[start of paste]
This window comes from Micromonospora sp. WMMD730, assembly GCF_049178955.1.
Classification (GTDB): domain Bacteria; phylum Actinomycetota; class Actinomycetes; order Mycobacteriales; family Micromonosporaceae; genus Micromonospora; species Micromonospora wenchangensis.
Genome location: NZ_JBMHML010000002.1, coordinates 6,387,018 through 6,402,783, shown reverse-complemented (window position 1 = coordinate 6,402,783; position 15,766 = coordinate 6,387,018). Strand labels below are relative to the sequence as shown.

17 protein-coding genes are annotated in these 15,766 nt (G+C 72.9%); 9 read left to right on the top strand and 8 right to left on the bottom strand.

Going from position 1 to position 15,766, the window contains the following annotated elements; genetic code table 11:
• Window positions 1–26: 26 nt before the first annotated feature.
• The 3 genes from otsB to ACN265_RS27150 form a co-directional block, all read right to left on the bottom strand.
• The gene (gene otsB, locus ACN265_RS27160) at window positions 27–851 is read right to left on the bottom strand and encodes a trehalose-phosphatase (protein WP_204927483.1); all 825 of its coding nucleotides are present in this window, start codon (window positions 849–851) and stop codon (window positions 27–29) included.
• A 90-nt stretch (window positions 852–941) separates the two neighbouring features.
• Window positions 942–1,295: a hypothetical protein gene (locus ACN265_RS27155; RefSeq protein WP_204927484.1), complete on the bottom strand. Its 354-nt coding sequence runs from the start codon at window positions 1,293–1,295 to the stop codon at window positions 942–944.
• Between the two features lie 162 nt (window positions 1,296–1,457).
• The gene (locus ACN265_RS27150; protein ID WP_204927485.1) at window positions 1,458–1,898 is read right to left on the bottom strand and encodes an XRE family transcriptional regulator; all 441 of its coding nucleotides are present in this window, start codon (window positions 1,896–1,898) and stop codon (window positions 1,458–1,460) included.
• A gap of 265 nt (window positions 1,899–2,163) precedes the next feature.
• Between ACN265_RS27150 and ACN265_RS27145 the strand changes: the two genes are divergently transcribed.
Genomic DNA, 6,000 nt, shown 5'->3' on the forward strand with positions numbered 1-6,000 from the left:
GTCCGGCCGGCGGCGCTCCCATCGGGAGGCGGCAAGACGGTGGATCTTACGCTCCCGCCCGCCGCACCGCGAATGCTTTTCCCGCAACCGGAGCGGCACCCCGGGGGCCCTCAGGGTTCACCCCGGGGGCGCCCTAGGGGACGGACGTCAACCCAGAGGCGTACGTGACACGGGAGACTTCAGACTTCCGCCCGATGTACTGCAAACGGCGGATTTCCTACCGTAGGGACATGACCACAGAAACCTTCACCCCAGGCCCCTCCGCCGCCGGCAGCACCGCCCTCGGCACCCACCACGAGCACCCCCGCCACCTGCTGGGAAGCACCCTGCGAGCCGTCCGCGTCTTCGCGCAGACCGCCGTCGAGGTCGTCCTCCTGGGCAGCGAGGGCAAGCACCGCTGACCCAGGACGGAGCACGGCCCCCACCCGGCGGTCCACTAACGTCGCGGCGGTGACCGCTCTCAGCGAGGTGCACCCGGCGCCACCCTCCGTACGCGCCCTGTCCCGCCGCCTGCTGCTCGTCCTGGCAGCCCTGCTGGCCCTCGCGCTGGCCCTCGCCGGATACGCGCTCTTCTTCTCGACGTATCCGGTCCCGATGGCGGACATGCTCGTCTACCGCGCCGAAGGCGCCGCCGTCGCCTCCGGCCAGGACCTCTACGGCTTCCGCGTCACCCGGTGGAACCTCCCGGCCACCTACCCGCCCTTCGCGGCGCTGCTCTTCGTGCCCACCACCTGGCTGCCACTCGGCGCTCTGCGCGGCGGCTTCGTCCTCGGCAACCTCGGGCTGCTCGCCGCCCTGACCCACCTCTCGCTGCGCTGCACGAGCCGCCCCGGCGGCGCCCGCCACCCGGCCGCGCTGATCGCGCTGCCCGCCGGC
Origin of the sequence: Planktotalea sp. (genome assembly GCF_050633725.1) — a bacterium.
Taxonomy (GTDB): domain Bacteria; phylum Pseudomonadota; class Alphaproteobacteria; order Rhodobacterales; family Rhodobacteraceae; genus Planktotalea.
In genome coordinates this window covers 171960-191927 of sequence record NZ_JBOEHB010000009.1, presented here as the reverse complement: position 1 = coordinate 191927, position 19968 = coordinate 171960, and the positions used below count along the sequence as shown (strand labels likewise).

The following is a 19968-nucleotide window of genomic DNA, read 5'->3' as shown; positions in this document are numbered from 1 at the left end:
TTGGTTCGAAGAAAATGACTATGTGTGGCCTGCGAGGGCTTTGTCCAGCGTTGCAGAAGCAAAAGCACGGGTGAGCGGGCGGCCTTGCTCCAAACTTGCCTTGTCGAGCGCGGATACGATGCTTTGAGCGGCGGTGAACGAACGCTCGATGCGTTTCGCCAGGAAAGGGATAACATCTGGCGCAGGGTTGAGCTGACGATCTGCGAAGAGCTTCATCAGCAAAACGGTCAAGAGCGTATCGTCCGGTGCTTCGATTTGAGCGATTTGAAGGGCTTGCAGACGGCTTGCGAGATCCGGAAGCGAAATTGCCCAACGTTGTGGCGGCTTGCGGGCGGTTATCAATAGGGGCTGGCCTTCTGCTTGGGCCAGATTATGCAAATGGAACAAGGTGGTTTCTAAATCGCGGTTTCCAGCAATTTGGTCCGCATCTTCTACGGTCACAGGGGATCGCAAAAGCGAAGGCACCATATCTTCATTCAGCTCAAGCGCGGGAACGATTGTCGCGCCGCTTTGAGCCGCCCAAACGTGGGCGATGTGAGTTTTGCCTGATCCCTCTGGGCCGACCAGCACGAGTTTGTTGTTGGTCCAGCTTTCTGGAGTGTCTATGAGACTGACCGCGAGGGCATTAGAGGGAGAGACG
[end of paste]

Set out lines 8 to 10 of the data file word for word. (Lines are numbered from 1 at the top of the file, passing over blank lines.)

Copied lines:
• The gene (gene otsB, locus ACN265_RS27160) at window positions 27–851 is read right to left on the bottom strand and encodes a trehalose-phosphatase (protein WP_204927483.1); all 825 of its coding nucleotides are present in this window, start codon (window positions 849–851) and stop codon (window positions 27–29) included.
• A 90-nt stretch (window positions 852–941) separates the two neighbouring features.
• Window positions 942–1,295: a hypothetical protein gene (locus ACN265_RS27155; RefSeq protein WP_204927484.1), complete on the bottom strand. Its 354-nt coding sequence runs from the start codon at window positions 1,293–1,295 to the stop codon at window positions 942–944.